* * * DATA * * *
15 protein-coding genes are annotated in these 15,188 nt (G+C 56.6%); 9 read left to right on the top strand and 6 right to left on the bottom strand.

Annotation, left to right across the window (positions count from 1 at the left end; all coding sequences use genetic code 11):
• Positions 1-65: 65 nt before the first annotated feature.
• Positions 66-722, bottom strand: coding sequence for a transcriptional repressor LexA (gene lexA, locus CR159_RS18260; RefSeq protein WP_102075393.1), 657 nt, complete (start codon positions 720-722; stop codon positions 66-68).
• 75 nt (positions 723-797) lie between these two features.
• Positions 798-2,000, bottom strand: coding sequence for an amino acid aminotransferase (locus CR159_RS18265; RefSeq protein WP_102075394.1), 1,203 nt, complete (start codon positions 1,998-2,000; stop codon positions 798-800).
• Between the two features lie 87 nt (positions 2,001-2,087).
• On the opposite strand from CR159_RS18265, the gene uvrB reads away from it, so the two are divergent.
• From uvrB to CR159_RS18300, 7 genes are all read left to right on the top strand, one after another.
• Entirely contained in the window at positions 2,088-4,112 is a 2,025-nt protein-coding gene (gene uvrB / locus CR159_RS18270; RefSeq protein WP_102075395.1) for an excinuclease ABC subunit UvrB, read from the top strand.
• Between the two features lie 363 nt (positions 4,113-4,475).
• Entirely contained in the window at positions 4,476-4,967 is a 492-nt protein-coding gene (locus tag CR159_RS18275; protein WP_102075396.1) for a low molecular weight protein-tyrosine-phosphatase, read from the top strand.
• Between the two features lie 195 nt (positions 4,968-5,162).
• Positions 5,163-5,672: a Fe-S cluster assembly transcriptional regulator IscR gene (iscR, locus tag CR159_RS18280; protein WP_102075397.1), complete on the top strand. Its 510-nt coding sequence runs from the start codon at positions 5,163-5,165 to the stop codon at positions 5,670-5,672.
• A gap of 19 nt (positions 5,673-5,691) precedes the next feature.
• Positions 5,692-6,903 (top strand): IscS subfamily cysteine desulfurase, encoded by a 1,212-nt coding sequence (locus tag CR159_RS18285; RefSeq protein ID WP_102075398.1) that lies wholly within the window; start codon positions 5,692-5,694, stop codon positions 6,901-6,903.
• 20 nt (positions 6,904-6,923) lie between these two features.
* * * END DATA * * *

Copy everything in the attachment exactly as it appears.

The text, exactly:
15 protein-coding genes are annotated in these 15,188 nt (G+C 56.6%); 9 read left to right on the top strand and 6 right to left on the bottom strand.

Annotation, left to right across the window (positions count from 1 at the left end; all coding sequences use genetic code 11):
• Positions 1-65: 65 nt before the first annotated feature.
• Positions 66-722, bottom strand: coding sequence for a transcriptional repressor LexA (gene lexA, locus CR159_RS18260; RefSeq protein WP_102075393.1), 657 nt, complete (start codon positions 720-722; stop codon positions 66-68).
• 75 nt (positions 723-797) lie between these two features.
• Positions 798-2,000, bottom strand: coding sequence for an amino acid aminotransferase (locus CR159_RS18265; RefSeq protein WP_102075394.1), 1,203 nt, complete (start codon positions 1,998-2,000; stop codon positions 798-800).
• Between the two features lie 87 nt (positions 2,001-2,087).
• On the opposite strand from CR159_RS18265, the gene uvrB reads away from it, so the two are divergent.
• From uvrB to CR159_RS18300, 7 genes are all read left to right on the top strand, one after another.
• Entirely contained in the window at positions 2,088-4,112 is a 2,025-nt protein-coding gene (gene uvrB / locus CR159_RS18270; RefSeq protein WP_102075395.1) for an excinuclease ABC subunit UvrB, read from the top strand.
• Between the two features lie 363 nt (positions 4,113-4,475).
• Entirely contained in the window at positions 4,476-4,967 is a 492-nt protein-coding gene (locus tag CR159_RS18275; protein WP_102075396.1) for a low molecular weight protein-tyrosine-phosphatase, read from the top strand.
• Between the two features lie 195 nt (positions 4,968-5,162).
• Positions 5,163-5,672: a Fe-S cluster assembly transcriptional regulator IscR gene (iscR, locus tag CR159_RS18280; protein WP_102075397.1), complete on the top strand. Its 510-nt coding sequence runs from the start codon at positions 5,163-5,165 to the stop codon at positions 5,670-5,672.
• A gap of 19 nt (positions 5,673-5,691) precedes the next feature.
• Positions 5,692-6,903 (top strand): IscS subfamily cysteine desulfurase, encoded by a 1,212-nt coding sequence (locus tag CR159_RS18285; RefSeq protein ID WP_102075398.1) that lies wholly within the window; start codon positions 5,692-5,694, stop codon positions 6,901-6,903.
• 20 nt (positions 6,904-6,923) lie between these two features.